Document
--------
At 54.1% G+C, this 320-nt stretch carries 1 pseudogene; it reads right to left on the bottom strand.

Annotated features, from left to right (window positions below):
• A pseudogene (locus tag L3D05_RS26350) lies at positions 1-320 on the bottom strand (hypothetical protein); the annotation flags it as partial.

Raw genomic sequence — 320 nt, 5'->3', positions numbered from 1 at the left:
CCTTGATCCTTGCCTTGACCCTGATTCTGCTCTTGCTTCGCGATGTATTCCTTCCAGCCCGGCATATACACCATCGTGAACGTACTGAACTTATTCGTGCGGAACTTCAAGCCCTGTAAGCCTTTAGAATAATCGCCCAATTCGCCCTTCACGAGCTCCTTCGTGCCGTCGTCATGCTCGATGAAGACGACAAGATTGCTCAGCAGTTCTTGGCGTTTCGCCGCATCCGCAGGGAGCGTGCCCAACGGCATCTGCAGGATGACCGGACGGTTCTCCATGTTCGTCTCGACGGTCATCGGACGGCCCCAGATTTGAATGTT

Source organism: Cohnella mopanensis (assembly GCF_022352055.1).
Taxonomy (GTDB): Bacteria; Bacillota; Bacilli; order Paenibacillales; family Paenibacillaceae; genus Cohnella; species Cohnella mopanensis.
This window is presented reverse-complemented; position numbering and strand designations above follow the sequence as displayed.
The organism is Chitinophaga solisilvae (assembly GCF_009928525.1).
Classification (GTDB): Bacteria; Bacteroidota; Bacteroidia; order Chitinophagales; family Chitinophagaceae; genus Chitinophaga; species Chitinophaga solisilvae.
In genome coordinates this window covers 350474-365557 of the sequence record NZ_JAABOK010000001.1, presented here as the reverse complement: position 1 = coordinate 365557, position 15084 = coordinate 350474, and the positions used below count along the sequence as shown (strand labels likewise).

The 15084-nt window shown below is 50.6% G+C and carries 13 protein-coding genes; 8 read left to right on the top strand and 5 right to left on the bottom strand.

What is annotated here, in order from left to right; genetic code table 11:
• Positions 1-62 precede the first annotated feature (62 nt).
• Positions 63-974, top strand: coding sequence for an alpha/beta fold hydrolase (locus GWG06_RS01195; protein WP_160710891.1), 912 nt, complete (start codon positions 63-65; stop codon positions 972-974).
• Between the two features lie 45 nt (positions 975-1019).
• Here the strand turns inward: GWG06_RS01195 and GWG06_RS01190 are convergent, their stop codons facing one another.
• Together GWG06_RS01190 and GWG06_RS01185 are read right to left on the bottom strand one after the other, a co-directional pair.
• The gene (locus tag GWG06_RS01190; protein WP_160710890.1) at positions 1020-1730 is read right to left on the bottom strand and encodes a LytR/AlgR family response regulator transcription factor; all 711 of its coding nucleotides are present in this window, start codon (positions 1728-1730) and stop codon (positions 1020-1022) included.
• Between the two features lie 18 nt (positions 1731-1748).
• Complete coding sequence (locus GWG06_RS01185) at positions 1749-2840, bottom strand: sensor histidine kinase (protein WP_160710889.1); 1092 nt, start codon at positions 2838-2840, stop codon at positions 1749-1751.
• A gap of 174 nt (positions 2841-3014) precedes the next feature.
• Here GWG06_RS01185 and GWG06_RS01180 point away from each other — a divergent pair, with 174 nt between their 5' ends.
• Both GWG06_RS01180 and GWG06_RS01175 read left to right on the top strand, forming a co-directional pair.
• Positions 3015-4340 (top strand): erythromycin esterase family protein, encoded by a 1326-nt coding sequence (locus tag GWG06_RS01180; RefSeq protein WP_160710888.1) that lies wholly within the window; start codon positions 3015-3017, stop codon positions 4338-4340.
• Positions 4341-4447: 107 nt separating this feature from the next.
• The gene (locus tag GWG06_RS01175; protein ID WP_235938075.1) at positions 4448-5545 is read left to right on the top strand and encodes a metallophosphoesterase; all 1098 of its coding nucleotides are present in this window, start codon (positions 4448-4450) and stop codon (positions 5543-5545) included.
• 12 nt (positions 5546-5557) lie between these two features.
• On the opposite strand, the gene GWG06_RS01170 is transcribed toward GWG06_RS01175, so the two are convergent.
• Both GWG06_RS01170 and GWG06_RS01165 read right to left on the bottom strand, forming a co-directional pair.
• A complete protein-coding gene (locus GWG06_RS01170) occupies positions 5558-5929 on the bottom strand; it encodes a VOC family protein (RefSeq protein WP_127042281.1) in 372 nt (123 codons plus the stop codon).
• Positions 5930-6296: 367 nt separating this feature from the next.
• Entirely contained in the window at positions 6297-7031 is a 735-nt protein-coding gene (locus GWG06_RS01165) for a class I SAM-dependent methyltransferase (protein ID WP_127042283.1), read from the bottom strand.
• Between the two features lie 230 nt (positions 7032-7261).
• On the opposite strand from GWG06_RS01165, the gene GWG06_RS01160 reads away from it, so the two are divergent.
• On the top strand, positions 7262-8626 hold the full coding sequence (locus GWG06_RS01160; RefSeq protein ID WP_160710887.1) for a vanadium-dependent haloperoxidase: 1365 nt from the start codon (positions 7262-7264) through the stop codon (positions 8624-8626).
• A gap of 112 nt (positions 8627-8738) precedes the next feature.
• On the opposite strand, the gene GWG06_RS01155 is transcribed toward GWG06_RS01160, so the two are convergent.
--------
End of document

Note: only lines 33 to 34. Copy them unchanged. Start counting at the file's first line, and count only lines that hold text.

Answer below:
• Entirely contained in the window at positions 6297-7031 is a 735-nt protein-coding gene (locus GWG06_RS01165) for a class I SAM-dependent methyltransferase (protein ID WP_127042283.1), read from the bottom strand.
• Between the two features lie 230 nt (positions 7032-7261).